by Peter Whittle; Social Affairs Unit; 91 pages.
In the middle of May, Queen Elizabeth arrived in Ireland, the first British monarch to do so since the Emerald Isle became a republic in 1922. Royal visits tend to be symbolic affairs—with the sovereign visiting health clinics, greeting well-wishers, laying wreaths at war memorials—and this one featured all the typical fare. Yet the queen’s journey to Ireland, a onetime component of the United Kingdom, whose six northern counties are still part of the U.K. and the cause of much violence in recent decades, was redolent of something more than symbolism. At a banquet in Dublin, she articulated a message of unity in the way that only a monarch—who, by virtue of her station, sits above the give-and-take of everyday politics—can do: “To all those who have suffered as a consequence of our troubled past,” she said, “I extend my sincere thoughts and deep sympathy. With the benefit of historical hindsight, we can all see things which we would wish had been done differently, or not at all.”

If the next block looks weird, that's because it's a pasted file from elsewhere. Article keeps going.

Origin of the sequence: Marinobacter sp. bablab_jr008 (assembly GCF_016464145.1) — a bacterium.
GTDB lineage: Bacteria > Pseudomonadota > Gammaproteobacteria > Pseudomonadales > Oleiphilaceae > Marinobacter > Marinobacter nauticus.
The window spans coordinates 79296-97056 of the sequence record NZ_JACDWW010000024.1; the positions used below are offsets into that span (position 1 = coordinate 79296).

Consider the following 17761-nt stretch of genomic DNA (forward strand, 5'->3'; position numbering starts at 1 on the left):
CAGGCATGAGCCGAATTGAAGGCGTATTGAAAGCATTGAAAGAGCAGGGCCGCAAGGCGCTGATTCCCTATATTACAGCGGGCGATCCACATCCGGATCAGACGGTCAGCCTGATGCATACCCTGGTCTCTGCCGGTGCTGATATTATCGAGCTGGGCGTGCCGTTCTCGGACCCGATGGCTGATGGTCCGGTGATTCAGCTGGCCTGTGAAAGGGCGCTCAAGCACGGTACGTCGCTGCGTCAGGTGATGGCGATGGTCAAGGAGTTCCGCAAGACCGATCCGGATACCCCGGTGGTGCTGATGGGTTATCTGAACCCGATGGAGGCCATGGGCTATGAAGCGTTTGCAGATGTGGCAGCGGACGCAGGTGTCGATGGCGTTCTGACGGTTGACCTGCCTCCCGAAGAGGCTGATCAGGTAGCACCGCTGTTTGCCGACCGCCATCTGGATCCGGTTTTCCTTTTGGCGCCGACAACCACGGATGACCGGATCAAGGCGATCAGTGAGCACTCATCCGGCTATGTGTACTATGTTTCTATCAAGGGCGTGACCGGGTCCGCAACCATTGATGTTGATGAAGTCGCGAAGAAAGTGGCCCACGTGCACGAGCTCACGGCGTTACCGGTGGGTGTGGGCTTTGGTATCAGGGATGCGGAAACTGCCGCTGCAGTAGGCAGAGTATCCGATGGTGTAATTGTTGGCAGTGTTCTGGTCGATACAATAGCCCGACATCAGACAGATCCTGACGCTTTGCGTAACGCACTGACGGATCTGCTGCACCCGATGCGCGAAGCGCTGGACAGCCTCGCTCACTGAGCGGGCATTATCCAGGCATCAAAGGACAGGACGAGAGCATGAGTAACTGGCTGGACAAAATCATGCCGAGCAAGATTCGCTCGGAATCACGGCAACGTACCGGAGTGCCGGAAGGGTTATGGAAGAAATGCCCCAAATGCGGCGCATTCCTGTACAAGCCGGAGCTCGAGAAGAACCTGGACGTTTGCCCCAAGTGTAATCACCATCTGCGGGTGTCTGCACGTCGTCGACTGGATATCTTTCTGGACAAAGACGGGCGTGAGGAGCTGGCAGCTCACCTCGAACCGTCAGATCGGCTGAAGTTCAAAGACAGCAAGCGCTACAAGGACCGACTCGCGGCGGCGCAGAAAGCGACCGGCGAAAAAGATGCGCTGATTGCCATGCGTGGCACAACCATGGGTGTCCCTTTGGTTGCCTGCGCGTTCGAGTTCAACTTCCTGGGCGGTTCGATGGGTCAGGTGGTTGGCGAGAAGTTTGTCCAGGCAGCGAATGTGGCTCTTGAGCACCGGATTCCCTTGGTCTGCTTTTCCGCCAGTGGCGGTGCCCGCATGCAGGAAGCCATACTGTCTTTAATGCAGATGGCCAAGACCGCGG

Spoken by Elizabeth II, these words were probably more meaningful to the Irish than had they come from, say, David Cameron. For as even the most strident of Irish republicans could attest, the queen’s trip was more than a series of ribbon-cuttings and photo ops. Even Gerry Adams, leader of the Irish Republican Army’s political arm, Sinn Féin, told the BBC that the visit of the British sovereign was “sincere . . . a page in a book, and we need to write the next page and the next page and keep the process moving on.” Not long ago, of course, the BBC would have been prevented from airing Adams’s voice. That Gerry Adams would praise the British queen in an interview with the BBC is a symbol not only of how less troublesome “the Troubles” have become since the Good Friday Agreement, but also of the queen’s unique and unparalleled role as Great Britain’s head of state.